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The Queen v. Neil S. (Milton)

The Charges: 18 Counts of Domestic Assault, Threats, Criminal Harassment, Weapons, and Forcible Confinement.

The Result: Not Guilty on 17 of 18 counts.

The Facts: The client was married to his third wife Jill for three years. They had met while he was on parole for killing his second wife; she was his counselor. He had a lengthy record for domestic assault against his first and second wives, and had pled guilty to assaulting Jill shortly after their wedding. Neil had a tragic upbringing and was an abused child of alcoholic foster parents. He had serious problems controlling his anger and emotions, and suffered from strong feelings of insecurity. Neil and Jill had a very rocky relationship. They moved frequently so that he could find work; she blamed him for all of the disappointments in her life. She hated moving, but refused to work; he refused to raise children in such an unstable household and both of them had problems with alcohol. Eventually she had an affair, and they got into a big fight when he found out. She went to the police and claimed that he had assaulted her, threatened her, confined her and stalked her for most of their marriage.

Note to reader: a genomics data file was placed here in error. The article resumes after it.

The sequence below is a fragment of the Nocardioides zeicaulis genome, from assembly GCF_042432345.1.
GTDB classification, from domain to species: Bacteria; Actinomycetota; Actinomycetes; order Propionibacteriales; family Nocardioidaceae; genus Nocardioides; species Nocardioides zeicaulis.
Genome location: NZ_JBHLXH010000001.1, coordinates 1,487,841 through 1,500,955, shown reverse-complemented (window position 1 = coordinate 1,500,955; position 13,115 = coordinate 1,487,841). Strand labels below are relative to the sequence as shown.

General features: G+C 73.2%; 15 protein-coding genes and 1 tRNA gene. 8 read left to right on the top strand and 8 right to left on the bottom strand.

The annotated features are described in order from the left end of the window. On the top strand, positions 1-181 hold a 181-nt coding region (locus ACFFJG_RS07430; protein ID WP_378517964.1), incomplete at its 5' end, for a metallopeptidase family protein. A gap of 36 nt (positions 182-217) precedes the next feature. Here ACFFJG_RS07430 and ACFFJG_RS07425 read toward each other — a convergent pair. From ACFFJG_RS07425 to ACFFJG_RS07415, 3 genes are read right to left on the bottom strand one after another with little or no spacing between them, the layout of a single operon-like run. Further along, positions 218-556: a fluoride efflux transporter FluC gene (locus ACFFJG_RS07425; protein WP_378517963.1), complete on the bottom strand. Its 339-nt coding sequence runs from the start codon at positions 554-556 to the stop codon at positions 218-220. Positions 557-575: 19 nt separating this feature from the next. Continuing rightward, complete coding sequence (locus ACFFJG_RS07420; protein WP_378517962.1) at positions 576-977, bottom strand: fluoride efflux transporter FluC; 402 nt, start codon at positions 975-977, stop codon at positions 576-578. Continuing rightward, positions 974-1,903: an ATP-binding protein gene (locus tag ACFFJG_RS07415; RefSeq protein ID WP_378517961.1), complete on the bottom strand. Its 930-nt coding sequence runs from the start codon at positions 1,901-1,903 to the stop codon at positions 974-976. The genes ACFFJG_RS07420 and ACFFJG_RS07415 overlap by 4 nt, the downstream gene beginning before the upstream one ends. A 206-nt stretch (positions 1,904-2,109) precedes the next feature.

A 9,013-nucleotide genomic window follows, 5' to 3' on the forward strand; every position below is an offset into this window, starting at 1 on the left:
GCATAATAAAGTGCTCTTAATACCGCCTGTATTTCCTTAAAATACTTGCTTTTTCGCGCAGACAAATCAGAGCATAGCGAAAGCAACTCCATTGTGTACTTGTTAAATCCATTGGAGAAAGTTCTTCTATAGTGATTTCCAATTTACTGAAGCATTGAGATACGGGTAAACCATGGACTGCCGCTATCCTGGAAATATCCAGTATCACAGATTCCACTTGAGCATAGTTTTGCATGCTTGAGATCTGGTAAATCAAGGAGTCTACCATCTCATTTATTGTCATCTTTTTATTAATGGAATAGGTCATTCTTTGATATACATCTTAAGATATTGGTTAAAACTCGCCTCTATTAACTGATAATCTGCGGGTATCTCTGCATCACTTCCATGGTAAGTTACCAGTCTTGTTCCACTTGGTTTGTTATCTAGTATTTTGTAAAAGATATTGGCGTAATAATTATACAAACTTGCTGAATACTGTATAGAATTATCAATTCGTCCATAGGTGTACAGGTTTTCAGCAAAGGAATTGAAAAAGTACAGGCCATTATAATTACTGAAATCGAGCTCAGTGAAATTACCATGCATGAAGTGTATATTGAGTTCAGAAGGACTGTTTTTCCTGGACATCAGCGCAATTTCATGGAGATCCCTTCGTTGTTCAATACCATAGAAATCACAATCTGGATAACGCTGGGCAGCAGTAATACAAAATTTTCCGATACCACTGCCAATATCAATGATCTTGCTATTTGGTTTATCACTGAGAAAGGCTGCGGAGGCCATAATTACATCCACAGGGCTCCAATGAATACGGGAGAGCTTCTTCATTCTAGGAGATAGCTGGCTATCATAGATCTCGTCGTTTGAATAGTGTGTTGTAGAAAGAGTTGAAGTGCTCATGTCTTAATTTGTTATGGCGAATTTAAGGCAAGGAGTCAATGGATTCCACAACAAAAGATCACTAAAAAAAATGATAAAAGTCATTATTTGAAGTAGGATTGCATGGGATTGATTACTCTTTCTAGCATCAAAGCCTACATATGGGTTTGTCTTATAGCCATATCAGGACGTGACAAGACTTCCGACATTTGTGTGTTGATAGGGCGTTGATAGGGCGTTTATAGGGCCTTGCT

The Defence Strategy: This was a very tricky case. Neil had a criminal record for domestic violence, including a previous assault against Jill. But he swore that he was innocent and had not assaulted her. Jill had a history of telling lies and seeking attention; we decided to test her credibility at a preliminary inquiry. She was caught in a number of lies and inconsistencies. At trial, we chose to present the case to a jury, even though Neil’s criminal past would be revealed to them (because it formed an inextricable part of their relationship). A very skillful approach was required to earn the jury’ sympathy for Neil and portray him as the victim in the relationship and Jill as the one who manipulated and controlled the relationship. Neil testified after we fully prepared him, and the jury accepted his evidence.

The Result: The jury disbelieved Jill and believed our client. They found him Not Guilty on 17 out of 18 counts against him; the last count was one where independent evidence existed, and Neil had even admitted to before the jury, to emphasize his honesty. Neil received a very light sentence for that count.


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